By Ann Marie Foley - 19 May, 2020
Bishop Fintan Monahan has described the re-opening of churches in his Diocese of Killaloe as a great blessing and solace for many.
In his homily at Ennis Cathedral on Sunday 17 May, he said that closing the churches across the entire diocese on the week of St Patrick’s day has been “one of the hardest and strangest” things he has had to do since he became Bishop of Killaloe almost four years ago.
“Since early March we have been in lockdown and away from what we regard as normal routine. However, with a preliminary D-day of May 18th, with God’s help we begin what we hope and believe will be a time of gradual emergence from that,” he said.
He said that churches can now open for private and personal prayer, provided the necessary precautions are in line with the guidelines.
“That will be a great blessing and solace for many to be able to pray before the Blessed Sacrament, Our Lady and perhaps light a candle,” he said. He described this first stage of the government plan to ease COVID-19 restrictions as a “preliminary baby step”.
He listed and prayed for all those who have had special events cancelled such as the children who should have been making First Holy Communion that day, and the many students who would have received the gifts of the Holy Spirit in Confirmation.
“Every day I look at my diary with great sadness and see where I should be,” he said, and listed all the schools and parishes where confirmations were due to take place during the week. He also spoke of the missed graduation masses.
During this month of May, he has visited some of the 18 Marian grottos in Ennis to offer a prayer for all who needed it and anyone affected by the virus or the many who have died during this time. With the extension of the distance of travel for exercise to 5 km, Bishop Monahan cycled to some of the Shrines of Clarecastle and Ballyea parish, in devotion to both Our Lady and John the Baptist.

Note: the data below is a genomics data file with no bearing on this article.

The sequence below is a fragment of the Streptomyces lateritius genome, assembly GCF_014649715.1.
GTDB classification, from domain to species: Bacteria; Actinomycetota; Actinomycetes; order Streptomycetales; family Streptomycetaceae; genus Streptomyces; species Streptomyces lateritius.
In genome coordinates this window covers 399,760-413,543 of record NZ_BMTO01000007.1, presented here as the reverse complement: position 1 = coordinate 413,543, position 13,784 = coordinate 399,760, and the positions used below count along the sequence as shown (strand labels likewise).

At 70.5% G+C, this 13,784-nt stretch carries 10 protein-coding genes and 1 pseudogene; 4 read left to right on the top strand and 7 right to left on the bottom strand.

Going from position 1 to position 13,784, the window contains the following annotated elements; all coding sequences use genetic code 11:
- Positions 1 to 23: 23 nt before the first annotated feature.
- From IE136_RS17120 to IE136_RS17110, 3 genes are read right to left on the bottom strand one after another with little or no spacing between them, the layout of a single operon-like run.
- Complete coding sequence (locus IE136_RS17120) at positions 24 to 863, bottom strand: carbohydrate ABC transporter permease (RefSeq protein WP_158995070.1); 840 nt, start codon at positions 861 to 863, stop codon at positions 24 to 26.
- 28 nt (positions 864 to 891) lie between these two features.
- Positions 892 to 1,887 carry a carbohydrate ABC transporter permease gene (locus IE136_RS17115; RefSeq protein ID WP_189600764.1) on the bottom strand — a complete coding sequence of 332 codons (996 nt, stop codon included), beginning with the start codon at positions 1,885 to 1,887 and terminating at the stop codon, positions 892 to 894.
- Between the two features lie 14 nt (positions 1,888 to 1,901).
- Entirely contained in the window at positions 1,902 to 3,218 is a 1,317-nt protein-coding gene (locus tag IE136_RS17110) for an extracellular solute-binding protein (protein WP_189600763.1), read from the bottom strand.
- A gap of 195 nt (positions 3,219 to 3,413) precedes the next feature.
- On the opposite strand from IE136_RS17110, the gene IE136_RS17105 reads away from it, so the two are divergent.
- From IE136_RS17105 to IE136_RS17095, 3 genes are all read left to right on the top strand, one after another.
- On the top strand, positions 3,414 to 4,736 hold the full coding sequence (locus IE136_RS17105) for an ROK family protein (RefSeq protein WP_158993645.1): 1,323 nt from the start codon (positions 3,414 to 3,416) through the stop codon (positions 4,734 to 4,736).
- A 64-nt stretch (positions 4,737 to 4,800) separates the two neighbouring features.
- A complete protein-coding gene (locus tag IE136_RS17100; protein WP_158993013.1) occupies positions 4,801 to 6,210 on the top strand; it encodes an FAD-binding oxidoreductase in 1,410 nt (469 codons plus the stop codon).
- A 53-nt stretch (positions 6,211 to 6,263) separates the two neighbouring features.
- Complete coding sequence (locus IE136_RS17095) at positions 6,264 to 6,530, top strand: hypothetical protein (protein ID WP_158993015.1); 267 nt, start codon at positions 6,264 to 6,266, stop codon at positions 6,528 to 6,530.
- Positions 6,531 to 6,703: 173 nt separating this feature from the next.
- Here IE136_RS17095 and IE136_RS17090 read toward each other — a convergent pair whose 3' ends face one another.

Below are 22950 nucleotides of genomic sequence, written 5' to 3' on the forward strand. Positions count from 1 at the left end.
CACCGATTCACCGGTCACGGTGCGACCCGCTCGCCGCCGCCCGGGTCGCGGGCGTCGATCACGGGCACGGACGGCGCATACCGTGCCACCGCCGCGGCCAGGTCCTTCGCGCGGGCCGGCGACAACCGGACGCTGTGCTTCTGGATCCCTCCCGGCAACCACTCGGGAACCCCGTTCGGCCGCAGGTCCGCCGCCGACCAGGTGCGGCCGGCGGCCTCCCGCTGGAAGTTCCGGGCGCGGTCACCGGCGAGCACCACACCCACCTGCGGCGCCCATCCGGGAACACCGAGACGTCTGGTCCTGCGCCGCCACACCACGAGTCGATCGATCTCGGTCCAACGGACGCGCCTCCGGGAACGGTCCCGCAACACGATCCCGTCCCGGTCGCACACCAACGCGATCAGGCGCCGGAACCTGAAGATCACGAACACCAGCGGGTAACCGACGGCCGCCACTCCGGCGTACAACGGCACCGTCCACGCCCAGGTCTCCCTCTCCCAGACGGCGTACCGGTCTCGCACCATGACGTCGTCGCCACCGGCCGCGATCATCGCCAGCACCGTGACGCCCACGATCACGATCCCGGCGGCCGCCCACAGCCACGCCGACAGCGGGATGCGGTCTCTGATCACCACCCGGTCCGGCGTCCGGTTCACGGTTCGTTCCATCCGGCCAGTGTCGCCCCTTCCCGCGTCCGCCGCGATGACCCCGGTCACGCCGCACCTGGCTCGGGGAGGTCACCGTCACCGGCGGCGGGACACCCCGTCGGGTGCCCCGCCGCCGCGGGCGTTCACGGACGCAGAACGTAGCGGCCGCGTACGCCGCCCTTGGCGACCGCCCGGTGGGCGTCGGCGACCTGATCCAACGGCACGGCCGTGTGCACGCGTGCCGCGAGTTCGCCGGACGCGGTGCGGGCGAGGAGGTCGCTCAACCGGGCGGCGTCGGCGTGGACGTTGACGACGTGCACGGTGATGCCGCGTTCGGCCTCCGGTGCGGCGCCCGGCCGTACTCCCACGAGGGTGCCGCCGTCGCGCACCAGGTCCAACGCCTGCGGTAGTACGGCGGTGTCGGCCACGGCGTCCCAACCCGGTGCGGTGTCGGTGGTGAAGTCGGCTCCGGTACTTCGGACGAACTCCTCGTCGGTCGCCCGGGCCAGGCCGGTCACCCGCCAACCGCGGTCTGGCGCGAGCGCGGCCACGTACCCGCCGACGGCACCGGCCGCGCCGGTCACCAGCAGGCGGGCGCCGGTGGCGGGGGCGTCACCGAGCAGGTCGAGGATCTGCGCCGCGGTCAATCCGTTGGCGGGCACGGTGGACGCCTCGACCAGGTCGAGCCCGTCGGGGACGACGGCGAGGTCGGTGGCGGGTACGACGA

Separately last week, on 13 May 2020 Archbishop Diarmuid Martin said that it is possible that masses will resume before the end of the year. In an interview on Today with Sarah McInerney (RTÉ Radio 1), he also cautioned that this would mean large gatherings of people indoors, and some people will be afraid to return to their parish church.
“We have to have a plan ready and look and see how we can address it,” he said.
He stated that church congregations in Ireland could be reduced to one third of what they were, like they did in Switzerland. He stated that the obligation for Sunday Mass might be removed and parishioners invited to attend any Mass during the week, as this would spread the congregation over seven days.
He cautioned that with around 200,000 people attending Mass in the Dublin Archdiocese each week, the issue is not only how many people can fit into the churches safely but also how they travel to and from and move into and out of the church. There might even be queues outside churches.
He concluded that while virtual masses are a very important, Pope Francis has stated that: “Church is about people coming together. The danger about the virtual experience is it can be very passive.”
The Archbishop stated that one question that might be considered is not when the churches will open but rather what sort of Church we are going to be in a very changed Ireland.